In some work with a small international consulting firm, I was asked to support them in developing a strategy. The creation of this strategy was a fun and easy process. However, democratic management, glacial decision-making and being super nice to each other defined the organisational culture and this got in the way of execution. The strategy remains on the shelf 18 months after its creation. The execution was a disaster. (Also read: 49 tough CIO interview questions.)

Culture matters. It may not be something you spend much time thinking about but it underpins how people operate in a team or company. It's like a perfume in the air programming attitudes and behaviours. Team and company cultures are intertwined and interdependent. As a leader in your company, what matters is to be very clear on the culture within both your team and the company. This knowledge will help prevent smart plans being undermined in the way of the consulting company in the opening story.

As a mentor and coach at a London accelerator, I've had the privilege to work with a few tech startups. Those with single digit employees lose no sleep over culture, and understandably so. Some combination of all staff are involved with almost all the decisions in the company. It's easy for them to stay focused on what matters when they practically live 24 hours of each day together.

This changes with the size of the startup. One company I advise has 40 employees in two locations. As this CEO looks to expand the company, he's faced with several important questions about staff and the hiring process. What should I be looking for in the interview and how can I make sure others are looking for the same criteria? Who was the right person for the new role? Why is the operations person not fitting in?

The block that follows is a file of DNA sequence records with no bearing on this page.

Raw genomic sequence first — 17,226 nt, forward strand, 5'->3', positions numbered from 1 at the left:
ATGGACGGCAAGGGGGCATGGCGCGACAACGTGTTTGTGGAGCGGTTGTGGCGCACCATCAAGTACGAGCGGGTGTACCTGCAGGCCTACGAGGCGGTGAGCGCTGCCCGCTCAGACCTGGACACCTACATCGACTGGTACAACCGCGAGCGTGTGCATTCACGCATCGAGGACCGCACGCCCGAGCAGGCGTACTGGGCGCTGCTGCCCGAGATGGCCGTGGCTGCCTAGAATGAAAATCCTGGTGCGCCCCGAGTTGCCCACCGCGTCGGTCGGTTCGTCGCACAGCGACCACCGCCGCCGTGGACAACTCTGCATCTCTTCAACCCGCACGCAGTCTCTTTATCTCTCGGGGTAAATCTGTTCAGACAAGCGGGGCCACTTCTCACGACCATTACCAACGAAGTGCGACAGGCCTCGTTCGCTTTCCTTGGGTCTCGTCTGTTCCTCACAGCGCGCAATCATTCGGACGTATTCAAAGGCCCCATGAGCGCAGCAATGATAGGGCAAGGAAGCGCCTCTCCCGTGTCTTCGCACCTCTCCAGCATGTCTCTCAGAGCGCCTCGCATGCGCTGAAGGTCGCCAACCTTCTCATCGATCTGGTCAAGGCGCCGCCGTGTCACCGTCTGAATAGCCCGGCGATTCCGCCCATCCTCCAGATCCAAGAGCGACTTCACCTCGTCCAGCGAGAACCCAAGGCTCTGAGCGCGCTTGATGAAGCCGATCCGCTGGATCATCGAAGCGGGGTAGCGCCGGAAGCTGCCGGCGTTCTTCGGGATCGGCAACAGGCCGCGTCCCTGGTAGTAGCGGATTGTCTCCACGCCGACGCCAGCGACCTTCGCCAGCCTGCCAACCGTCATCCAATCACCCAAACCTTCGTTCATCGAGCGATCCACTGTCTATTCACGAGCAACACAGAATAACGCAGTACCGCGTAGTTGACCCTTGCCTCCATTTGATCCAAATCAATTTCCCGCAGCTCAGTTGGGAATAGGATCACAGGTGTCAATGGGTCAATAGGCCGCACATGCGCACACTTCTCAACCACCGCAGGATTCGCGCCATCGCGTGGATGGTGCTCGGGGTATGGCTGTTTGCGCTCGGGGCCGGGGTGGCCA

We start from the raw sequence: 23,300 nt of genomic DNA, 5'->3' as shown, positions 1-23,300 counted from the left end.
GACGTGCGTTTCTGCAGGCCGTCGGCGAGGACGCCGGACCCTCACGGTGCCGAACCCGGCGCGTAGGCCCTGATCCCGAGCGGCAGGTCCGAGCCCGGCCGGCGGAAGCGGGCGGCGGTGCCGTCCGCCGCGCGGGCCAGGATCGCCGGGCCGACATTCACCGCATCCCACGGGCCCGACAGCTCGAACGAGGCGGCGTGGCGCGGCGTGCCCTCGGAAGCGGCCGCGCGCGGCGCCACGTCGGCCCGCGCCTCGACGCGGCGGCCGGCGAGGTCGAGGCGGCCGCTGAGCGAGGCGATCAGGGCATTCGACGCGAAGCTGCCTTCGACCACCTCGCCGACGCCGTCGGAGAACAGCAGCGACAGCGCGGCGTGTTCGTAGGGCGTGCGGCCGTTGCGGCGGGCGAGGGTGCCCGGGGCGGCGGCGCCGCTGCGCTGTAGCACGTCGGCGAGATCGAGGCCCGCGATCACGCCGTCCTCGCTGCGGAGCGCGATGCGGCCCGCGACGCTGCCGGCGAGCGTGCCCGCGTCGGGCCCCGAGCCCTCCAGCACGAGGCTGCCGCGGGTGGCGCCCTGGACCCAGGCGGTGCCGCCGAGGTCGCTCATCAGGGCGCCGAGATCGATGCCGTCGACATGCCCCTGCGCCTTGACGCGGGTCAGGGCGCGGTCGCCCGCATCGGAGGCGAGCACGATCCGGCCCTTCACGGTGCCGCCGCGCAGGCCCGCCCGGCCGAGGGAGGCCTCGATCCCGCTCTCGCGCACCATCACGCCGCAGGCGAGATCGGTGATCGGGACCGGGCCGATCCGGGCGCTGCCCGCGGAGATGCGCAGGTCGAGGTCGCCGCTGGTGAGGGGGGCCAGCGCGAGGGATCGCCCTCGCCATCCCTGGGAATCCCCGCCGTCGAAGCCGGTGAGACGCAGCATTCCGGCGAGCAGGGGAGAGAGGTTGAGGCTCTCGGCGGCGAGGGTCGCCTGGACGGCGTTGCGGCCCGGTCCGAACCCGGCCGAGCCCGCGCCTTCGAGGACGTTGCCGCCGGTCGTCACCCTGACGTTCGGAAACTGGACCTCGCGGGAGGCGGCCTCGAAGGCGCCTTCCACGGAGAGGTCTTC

By his own admission, the CEO is spending too much time dealing with people who don't fit into the company. Getting this wrong is catastrophic.

At the heart of these questions is what is the DNA of the company being built. This DNA or culture provides a framework to ensure the company hires and grows in a way that is intentional. The culture defines the type of people who will fit in, the behavior that is rewarded or not, and even the organisational structure.

The work with the CEO of the startup is to think through a company culture that matters to him. Given this is his startup, it will be closely aligned to his values.

It's fascinating to have the opportunity to really be intentional about both creating and living the culture that matters. I don't doubt that this clarity around the culture will be a defining feature of the company's success.

Whether you run a company, or manage a team, there is an opportunity for all of us to be much clearer around the successful DNA of our own teams. The lesson is to not ignore that which we can't see. The culture will perfume your team and company - you get to choose if it's a good smell or a bad one.